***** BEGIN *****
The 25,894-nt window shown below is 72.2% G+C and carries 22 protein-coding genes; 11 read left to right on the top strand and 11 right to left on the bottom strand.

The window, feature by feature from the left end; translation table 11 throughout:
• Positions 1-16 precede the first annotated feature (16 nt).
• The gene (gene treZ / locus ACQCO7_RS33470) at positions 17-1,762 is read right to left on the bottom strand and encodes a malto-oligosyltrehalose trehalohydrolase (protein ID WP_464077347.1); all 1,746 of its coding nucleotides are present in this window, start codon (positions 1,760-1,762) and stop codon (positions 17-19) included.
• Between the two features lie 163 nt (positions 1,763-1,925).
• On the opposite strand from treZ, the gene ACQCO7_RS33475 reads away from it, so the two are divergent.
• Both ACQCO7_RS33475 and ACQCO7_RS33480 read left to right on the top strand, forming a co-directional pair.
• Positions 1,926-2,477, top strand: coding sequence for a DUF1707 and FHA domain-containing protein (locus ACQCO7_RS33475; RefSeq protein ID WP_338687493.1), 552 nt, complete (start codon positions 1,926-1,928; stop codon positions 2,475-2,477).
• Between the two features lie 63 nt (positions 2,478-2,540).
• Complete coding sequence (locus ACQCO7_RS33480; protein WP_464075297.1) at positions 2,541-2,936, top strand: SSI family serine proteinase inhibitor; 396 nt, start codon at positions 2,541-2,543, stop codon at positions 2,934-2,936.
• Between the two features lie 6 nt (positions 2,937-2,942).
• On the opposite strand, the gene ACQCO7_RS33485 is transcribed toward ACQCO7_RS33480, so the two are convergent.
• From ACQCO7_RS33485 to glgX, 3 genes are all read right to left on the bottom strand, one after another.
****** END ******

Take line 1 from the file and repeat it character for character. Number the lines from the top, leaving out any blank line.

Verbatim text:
The 25,894-nt window shown below is 72.2% G+C and carries 22 protein-coding genes; 11 read left to right on the top strand and 11 right to left on the bottom strand.